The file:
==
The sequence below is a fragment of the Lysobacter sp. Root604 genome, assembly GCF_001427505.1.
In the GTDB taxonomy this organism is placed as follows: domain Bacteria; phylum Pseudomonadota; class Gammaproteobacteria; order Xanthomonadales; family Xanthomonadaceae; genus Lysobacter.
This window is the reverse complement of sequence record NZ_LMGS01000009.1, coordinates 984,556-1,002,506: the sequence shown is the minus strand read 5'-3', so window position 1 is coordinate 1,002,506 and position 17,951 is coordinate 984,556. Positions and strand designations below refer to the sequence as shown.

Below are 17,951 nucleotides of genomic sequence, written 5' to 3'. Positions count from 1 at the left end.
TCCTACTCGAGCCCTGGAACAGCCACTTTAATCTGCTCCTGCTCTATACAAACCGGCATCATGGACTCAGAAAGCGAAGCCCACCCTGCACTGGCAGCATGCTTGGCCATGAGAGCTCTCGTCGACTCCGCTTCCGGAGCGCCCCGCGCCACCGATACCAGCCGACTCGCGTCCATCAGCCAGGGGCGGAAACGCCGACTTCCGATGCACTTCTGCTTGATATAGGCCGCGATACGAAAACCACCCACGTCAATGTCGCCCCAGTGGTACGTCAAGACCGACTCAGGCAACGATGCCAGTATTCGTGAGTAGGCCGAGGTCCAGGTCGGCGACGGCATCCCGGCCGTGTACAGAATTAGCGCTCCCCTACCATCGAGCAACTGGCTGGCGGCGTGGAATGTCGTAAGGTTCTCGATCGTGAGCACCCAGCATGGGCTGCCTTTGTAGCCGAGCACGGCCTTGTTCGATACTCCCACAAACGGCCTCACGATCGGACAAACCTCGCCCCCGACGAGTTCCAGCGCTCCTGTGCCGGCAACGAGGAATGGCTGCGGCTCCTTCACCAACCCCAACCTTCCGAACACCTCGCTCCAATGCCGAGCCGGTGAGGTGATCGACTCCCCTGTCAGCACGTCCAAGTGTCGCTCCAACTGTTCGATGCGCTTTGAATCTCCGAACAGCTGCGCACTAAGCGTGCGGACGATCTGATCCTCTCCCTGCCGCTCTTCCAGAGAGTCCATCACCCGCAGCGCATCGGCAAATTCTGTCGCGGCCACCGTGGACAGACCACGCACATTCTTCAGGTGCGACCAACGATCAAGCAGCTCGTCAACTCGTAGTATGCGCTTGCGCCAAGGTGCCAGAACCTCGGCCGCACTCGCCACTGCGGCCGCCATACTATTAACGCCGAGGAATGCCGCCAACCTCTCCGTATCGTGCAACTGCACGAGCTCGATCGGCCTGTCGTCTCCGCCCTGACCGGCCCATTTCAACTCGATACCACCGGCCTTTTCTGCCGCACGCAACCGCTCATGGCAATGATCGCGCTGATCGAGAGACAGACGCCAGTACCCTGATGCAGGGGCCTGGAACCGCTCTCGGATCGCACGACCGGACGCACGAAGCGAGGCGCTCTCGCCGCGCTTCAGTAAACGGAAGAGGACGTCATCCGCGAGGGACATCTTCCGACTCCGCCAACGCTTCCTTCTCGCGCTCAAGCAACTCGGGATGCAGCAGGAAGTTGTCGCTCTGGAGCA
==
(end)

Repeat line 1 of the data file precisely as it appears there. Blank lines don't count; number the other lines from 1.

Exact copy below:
The sequence below is a fragment of the Lysobacter sp. Root604 genome, assembly GCF_001427505.1.